Background: Recent studies indicate a central role for the IL-23/IL-17 axis in the pathogenesis of lupus nephritis (LN) but the importance in the context of treatment outcome is unknown. We studied various cytokines, including the IL-23/IL-17 axis, in association to histopathology and response to therapy. Methods: Fifty-two patients with active LN were included. Renal biopsies were performed at baseline and after immunosuppressive treatment. Serum levels of TNF-alpha, IFN-gamma, IL-6, IL-10, IL-17, IL-23 and TGF-beta were analysed at both biopsy occasions and in 13 healthy controls. IL-17 expression in renal tissue was assessed by immunohistochemistry. Biopsies were evaluated regarding WHO-classification and renal disease activity was estimated using the BILAG-index. Improvement of 2 grades in renal BILAG was regarded complete response, and 1 grade partial response. Results: At baseline, all patients had high disease activity (BILAG A/B). Baseline levels of IL-6, IL-10, IL-17, IL-23 (p < 0.001) and IFN-gamma (p = 0.03) were increased in patients vs. controls. In contrast, TGF-beta was lower in patients compared to controls (p < 0.001). Baseline levels of IL-17 were higher in patients with persisting active nephritis (WHO III, IV, V) after treatment, i.e. a poor histological response, vs. WHO I-II (p < 0.03). At follow-up, IL-23 were higher in BILAG-non-responders vs. responders (p < 0.05). Immunostaining of renal tissue revealed IL-17 expression in inflammatory infiltrates. Conclusions: High baseline IL-17 predicted an unfavourable histopathological response, and BILAG-non-responders had high IL-23, indicating that that a subset of LN-patients has a Th-17 phenotype that may influence response to treatment and could be evaluated as a biomarker for poor therapeutic response.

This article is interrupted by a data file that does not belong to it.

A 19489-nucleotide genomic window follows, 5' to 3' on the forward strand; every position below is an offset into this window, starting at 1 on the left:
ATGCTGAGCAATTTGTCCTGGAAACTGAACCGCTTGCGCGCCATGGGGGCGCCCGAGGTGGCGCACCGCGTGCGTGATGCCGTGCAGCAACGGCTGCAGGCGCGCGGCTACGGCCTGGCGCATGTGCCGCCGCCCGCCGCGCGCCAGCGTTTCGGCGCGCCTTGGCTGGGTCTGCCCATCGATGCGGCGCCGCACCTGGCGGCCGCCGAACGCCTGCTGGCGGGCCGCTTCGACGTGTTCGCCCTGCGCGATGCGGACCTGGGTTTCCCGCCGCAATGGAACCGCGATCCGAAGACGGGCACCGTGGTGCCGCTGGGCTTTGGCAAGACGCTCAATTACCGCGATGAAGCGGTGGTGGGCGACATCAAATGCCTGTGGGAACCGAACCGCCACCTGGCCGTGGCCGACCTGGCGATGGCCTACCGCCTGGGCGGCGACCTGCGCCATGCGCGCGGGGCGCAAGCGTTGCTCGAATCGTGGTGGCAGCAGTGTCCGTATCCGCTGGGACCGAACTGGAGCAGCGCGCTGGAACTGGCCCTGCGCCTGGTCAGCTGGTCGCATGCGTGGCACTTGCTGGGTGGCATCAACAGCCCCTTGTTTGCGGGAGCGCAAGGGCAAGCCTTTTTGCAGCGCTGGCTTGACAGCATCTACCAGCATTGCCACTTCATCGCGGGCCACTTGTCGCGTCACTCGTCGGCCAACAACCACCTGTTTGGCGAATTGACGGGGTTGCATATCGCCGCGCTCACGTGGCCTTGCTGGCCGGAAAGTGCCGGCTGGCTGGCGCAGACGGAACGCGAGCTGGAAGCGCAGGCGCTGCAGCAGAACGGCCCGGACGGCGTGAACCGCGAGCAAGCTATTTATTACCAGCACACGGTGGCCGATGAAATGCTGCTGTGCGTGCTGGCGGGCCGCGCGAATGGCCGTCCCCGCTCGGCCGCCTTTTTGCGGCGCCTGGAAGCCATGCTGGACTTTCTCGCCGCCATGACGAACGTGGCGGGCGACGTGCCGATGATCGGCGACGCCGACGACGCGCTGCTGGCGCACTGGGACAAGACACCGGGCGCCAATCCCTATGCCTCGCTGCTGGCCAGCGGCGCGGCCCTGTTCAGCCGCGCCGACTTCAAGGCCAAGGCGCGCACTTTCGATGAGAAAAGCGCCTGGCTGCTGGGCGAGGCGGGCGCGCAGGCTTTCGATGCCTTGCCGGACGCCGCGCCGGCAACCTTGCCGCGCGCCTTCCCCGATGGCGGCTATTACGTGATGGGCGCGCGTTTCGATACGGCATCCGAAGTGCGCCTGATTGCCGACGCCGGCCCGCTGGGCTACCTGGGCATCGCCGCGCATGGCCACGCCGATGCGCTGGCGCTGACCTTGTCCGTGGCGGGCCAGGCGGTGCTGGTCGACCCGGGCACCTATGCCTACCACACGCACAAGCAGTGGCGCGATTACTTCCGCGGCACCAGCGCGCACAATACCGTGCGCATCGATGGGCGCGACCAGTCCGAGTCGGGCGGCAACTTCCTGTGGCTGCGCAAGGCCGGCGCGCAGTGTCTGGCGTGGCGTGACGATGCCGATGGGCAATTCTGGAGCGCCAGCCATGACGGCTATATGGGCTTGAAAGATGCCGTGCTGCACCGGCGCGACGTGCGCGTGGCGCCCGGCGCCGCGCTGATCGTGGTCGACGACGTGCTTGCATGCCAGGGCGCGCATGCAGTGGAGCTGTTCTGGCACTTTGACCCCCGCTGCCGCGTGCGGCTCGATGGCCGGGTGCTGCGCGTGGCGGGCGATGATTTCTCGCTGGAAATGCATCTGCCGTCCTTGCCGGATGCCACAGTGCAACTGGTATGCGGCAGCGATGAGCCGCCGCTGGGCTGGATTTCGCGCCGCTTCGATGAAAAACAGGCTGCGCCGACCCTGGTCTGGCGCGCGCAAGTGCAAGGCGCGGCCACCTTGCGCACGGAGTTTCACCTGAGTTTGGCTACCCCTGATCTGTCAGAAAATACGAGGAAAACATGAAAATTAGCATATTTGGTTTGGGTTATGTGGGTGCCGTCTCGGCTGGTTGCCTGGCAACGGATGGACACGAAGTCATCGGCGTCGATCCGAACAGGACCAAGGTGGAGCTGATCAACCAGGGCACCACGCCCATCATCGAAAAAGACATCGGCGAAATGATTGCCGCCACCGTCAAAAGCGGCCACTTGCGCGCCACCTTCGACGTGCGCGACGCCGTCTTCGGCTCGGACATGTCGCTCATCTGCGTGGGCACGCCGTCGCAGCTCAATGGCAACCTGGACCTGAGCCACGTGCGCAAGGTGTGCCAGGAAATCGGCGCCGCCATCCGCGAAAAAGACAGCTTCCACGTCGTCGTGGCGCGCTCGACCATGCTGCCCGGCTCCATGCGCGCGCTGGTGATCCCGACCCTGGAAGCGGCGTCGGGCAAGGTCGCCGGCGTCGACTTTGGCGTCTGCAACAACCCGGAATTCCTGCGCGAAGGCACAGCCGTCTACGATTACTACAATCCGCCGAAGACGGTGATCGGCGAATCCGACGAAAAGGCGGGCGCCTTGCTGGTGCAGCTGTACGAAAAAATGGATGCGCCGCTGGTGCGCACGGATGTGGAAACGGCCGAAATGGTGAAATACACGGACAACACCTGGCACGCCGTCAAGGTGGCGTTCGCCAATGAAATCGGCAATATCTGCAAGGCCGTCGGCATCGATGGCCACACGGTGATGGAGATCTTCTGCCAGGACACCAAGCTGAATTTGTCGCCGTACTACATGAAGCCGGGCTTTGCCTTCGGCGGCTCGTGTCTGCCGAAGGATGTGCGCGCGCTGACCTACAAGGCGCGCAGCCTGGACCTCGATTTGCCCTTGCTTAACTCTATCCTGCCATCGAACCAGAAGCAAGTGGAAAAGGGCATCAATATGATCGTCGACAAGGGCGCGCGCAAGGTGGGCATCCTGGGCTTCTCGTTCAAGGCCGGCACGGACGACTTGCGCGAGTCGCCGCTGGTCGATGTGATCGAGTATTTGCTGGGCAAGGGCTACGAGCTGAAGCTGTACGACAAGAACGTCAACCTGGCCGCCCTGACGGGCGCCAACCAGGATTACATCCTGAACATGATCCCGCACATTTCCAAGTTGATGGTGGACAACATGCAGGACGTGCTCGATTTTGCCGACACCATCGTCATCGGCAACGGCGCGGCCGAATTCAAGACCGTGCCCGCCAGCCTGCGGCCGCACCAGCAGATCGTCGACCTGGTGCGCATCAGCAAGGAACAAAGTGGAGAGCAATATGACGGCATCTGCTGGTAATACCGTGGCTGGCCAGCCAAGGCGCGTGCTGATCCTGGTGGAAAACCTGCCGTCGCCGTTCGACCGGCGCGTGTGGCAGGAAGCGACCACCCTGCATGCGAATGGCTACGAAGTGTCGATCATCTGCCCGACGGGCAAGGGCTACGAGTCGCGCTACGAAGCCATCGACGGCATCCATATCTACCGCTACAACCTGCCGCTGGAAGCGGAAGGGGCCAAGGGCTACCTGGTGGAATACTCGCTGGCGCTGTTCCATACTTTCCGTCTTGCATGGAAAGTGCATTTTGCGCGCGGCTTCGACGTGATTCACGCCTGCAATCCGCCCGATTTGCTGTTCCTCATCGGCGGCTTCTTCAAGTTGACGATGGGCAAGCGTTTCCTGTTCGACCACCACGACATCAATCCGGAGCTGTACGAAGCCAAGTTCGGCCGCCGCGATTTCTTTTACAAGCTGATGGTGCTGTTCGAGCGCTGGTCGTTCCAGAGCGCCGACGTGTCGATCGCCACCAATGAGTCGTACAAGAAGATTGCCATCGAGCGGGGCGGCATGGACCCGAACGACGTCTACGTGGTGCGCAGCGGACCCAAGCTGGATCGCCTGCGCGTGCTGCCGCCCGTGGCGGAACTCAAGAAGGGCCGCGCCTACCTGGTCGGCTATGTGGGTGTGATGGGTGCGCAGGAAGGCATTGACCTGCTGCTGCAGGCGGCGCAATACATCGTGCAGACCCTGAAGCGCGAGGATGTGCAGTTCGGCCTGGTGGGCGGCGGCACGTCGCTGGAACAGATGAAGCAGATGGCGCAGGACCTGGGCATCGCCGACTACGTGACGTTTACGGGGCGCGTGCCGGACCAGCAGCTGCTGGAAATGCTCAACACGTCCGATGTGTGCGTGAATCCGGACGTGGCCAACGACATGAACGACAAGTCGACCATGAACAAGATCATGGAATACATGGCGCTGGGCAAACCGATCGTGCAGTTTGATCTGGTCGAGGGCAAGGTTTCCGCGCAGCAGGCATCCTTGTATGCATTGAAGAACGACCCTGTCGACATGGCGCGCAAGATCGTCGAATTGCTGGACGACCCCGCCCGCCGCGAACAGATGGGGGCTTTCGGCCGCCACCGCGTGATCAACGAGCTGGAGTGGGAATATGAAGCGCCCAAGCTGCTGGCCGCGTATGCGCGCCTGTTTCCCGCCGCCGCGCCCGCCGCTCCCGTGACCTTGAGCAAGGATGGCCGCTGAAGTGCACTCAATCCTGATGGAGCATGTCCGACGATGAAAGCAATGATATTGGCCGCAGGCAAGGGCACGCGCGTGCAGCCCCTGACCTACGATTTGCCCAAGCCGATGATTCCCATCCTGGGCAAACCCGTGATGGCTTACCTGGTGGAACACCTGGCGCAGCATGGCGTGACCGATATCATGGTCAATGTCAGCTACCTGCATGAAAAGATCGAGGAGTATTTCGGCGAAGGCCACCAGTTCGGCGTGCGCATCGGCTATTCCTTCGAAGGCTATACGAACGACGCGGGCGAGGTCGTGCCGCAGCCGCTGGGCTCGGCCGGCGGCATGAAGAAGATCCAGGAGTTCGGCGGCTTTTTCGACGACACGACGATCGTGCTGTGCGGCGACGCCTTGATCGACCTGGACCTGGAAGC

2015. Vol. 16, 7